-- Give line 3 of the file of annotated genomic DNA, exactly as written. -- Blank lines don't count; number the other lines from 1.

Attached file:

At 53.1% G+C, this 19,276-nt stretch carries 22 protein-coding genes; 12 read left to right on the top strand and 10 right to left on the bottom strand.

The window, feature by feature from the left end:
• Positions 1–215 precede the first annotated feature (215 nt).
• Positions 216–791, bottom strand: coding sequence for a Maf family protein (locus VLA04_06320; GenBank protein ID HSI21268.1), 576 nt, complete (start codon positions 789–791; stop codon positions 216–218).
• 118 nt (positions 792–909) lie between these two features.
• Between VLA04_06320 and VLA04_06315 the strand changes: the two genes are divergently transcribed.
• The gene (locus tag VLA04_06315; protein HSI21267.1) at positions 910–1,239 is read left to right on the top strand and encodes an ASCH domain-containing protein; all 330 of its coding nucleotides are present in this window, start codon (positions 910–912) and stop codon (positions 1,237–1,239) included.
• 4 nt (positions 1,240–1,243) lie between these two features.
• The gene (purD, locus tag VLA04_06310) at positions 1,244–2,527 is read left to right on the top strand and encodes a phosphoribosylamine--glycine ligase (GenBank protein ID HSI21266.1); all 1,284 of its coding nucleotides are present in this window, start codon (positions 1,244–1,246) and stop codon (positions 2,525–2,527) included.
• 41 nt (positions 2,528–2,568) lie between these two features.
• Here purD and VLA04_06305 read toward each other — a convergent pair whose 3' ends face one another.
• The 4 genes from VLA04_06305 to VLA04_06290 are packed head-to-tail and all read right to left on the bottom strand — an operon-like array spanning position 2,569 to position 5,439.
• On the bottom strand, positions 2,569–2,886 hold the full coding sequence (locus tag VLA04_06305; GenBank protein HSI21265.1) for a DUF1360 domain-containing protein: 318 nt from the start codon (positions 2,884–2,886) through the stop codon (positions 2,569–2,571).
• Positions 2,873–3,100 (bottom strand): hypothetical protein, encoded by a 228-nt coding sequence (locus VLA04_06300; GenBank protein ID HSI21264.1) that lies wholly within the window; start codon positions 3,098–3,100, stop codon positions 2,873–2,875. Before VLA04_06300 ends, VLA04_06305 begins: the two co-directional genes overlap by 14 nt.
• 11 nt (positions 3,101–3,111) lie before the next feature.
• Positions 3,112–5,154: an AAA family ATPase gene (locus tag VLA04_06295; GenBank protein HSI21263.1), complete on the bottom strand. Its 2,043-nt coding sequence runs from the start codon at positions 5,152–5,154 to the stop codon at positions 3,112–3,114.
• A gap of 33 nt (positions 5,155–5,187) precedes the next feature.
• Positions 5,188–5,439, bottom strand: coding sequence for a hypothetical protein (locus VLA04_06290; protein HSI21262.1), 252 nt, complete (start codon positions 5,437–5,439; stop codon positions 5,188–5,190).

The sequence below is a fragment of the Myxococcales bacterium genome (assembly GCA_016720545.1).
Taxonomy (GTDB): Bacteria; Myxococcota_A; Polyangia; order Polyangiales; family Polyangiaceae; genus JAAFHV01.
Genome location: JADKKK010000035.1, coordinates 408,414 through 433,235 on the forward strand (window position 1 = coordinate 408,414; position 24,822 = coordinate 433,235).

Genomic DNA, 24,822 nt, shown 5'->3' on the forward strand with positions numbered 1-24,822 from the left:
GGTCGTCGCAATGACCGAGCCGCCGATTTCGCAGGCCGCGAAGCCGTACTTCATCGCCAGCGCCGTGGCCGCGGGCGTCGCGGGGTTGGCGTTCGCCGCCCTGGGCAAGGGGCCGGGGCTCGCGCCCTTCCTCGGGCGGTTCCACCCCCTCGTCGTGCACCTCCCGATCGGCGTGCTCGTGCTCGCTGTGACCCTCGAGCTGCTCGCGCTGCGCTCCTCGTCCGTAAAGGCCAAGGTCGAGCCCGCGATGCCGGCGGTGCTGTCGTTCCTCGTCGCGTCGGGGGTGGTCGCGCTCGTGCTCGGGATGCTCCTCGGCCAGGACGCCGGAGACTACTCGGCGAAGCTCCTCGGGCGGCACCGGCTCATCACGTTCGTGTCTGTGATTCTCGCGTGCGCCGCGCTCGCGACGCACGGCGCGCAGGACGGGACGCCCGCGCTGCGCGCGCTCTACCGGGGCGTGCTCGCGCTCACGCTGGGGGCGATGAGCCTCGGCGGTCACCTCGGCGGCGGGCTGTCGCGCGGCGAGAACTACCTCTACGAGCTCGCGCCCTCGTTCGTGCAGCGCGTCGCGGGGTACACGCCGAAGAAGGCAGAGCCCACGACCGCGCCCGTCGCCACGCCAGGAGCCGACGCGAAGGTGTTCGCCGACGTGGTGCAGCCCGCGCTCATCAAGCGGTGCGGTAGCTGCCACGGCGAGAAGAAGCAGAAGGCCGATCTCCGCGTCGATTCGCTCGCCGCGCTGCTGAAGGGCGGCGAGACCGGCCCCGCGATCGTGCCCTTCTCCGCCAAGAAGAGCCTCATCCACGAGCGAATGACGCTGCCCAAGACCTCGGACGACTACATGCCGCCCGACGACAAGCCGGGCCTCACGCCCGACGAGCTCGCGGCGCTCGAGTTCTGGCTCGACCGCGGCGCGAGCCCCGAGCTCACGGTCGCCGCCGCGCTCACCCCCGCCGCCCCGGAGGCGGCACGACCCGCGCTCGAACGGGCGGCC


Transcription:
• Positions 1–215 precede the first annotated feature (215 nt).